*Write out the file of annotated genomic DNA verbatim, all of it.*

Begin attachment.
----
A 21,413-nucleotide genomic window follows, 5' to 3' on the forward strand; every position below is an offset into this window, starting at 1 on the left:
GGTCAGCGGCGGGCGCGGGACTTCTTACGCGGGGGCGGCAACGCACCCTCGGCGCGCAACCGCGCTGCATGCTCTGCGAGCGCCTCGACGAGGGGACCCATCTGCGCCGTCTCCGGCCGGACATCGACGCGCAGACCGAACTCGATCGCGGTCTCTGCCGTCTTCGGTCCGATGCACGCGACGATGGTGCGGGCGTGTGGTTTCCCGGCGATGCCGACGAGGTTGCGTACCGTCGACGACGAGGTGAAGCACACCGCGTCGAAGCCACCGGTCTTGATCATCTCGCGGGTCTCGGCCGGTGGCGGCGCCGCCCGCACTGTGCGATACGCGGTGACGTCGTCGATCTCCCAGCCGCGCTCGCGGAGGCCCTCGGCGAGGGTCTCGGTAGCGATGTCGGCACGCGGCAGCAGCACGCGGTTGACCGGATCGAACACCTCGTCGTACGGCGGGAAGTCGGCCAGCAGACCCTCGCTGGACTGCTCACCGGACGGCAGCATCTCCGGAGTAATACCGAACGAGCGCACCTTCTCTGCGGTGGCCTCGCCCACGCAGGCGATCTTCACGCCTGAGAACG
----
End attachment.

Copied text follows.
A 21,413-nucleotide genomic window follows, 5' to 3' on the forward strand; every position below is an offset into this window, starting at 1 on the left:
GGTCAGCGGCGGGCGCGGGACTTCTTACGCGGGGGCGGCAACGCACCCTCGGCGCGCAACCGCGCTGCATGCTCTGCGAGCGCCTCGACGAGGGGACCCATCTGCGCCGTCTCCGGCCGGACATCGACGCGCAGACCGAACTCGATCGCGGTCTCTGCCGTCTTCGGTCCGATGCACGCGACGATGGTGCGGGCGTGTGGTTTCCCGGCGATGCCGACGAGGTTGCGTACCGTCGACGACGAGGTGAAGCACACCGCGTCGAAGCCACCGGTCTTGATCATCTCGCGGGTCTCGGCCGGTGGCGGCGCCGCCCGCACTGTGCGATACGCGGTGACGTCGTCGATCTCCCAGCCGCGCTCGCGGAGGCCCTCGGCGAGGGTCTCGGTAGCGATGTCGGCACGCGGCAGCAGCACGCGGTTGACCGGATCGAACACCTCGTCGTACGGCGGGAAGTCGGCCAGCAGACCCTCGCTGGACTGCTCACCGGACGGCAGCATCTCCGGAGTAATACCGAACGAGCGCACCTTCTCTGCGGTGGCCTCGCCCACGCAGGCGATCTTCACGCCTGAGAACG